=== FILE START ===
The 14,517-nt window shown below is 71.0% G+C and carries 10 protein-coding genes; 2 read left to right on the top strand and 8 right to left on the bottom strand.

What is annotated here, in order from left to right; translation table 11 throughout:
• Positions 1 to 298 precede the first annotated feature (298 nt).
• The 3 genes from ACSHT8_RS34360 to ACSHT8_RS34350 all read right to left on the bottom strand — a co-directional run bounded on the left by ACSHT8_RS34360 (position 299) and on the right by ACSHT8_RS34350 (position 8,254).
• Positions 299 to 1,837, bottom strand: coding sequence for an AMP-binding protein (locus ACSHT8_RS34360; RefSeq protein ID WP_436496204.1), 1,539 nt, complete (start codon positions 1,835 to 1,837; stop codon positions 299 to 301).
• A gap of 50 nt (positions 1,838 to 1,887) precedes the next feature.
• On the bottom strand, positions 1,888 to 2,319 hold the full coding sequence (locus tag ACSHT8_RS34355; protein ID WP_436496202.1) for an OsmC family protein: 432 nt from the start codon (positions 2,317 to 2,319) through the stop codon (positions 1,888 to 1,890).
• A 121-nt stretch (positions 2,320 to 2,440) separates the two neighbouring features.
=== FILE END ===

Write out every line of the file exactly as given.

The 14,517-nt window shown below is 71.0% G+C and carries 10 protein-coding genes; 2 read left to right on the top strand and 8 right to left on the bottom strand.

What is annotated here, in order from left to right; translation table 11 throughout:
• Positions 1 to 298 precede the first annotated feature (298 nt).
• The 3 genes from ACSHT8_RS34360 to ACSHT8_RS34350 all read right to left on the bottom strand — a co-directional run bounded on the left by ACSHT8_RS34360 (position 299) and on the right by ACSHT8_RS34350 (position 8,254).
• Positions 299 to 1,837, bottom strand: coding sequence for an AMP-binding protein (locus ACSHT8_RS34360; RefSeq protein ID WP_436496204.1), 1,539 nt, complete (start codon positions 1,835 to 1,837; stop codon positions 299 to 301).
• A gap of 50 nt (positions 1,838 to 1,887) precedes the next feature.
• On the bottom strand, positions 1,888 to 2,319 hold the full coding sequence (locus tag ACSHT8_RS34355; protein ID WP_436496202.1) for an OsmC family protein: 432 nt from the start codon (positions 2,317 to 2,319) through the stop codon (positions 1,888 to 1,890).
• A 121-nt stretch (positions 2,320 to 2,440) separates the two neighbouring features.